HYDERABAD: Three units of Jamshoro Thermal Power Plant have started power generation in order to meet the national energy shortfall on the demand of the National Power Control Centre (NPCC).
Jamshoro’s three, out of the four units, were producing around 300 MW to 325 MW to the national grid till Tuesday after having been energised a couple of days ago.
Sources in the power plant told Dawn on Tuesday that Japanese unit-I and Chinese units-II and IV were producing electricity after remaining dysfunctional until recently. The fourth unit was going to start production once the power plant management was able to arrange water supply for the process, said employees. Cumulatively, the Jamshoro plant would produce electricity around 450 MW to the national grid shortly.
“Currently, there is shortage of water in Indus River and even quality of available water is not fit for use in the plant,” said a power house source.
He said that efforts were being made to arrange water from the site of coal power project near the Jamshoro power plant. “Once this [water supply] line is laid, the fourth unit i.e., Chinese unit-III will be contributing electricity,” he said.
Electricity production could only be made possible by the power house management with the availability of workers who had otherwise been put in surplus pool by the energy ministry. Those workers were required to join various distribution companies as closure of the public sector power plants looked imminent. “The ministry had been pressing for closure of all these power plants. But then suddenly, the shortfall was reported in the system and the same plants were required to contribute power to the national grid,” he said.
The energy ministry had put around 1,750 employees of the public sector power plants in the surplus pool previous year in order to close plants. These workers, despite resistance by the union, were transferred/ shifted to different power distribution companies.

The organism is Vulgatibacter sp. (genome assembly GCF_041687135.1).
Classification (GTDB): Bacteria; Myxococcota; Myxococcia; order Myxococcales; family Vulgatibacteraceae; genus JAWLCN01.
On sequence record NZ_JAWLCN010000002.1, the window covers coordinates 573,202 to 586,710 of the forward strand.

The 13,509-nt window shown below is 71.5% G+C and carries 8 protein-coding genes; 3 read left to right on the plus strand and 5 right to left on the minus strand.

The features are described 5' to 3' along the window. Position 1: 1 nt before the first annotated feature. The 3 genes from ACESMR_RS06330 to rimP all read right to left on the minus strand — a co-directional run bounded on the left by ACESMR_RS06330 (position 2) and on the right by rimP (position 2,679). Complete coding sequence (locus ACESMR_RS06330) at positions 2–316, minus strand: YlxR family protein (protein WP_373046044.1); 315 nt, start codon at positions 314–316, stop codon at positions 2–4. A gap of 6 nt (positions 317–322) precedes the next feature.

The CBA union of Jamshoro Power Company Limited (JPCL) or Genco-I (as it now commonly known), however, questioned the surplus pool’s creation for 750 employees of the JPCL.
The union got restraining order and these employees kept working in Jamshoro. “It is due to presence of these employees that the power plant is run successfully once again. Employees worked day in day out to energise the units a couple of days back. Otherwise, it will not have been possible for making plant functional,” said an employee.
The Kotri power plant’s five units remained closed, said an official of the JPCL. Likewise, the Muzaffargarh power plant was not functioning as its management allowed its workers to report to distribution companies after they were put in the surplus pool. The Guddu’s power plant remained faulty to date.
Luckily, it was the JPCL that provided required cushion to the energy ministry by producing over 300MW to meet the shortfall.
Last year in May 2021, the JPCL’s two units had produced 125MW and 100MW energy from Japanese unit-I & Chinese unit-IV respectively. Before May, the power house had produced energy in October 2020 for two weeks. “Since then, the plant remained ‘on standby’ as per energy ministry’s directive/requirement,” said official.
According to break-up, unit-I last worked for two days in Oct 21 and then since March 29, it was in operation; unit-II last worked on Sept 24 and 25, 2 020, and now it is functioning since April 3; unit-III last worked on July 19, 2021, and now it is being energised on April 5; unit-4 remained energised on Oct 12, 2021, and then on Jan 25, 2022. It again started producing on March 31, 2022.
The power plant management was given to understand that the energy ministry did not need electricity given the surplus energy production in Pakistan’s energy mix.
According to an official, these public sector power plants were declared loss-making entities, but a new term of ‘inefficient plants’ was coined within the government for these public sector plants.
“These units in the JPCL have operated 25 times since May 2021 whenever the country faced energy shortfall. Similarly at present, the Jamshoro units are operating to meet power requirement again during present power crises when most of the plants run by independent power producers (IPPs) are under shutdown due to their own constraints,” explained a knowledgeable employee.
Published in Dawn, April 6th, 2022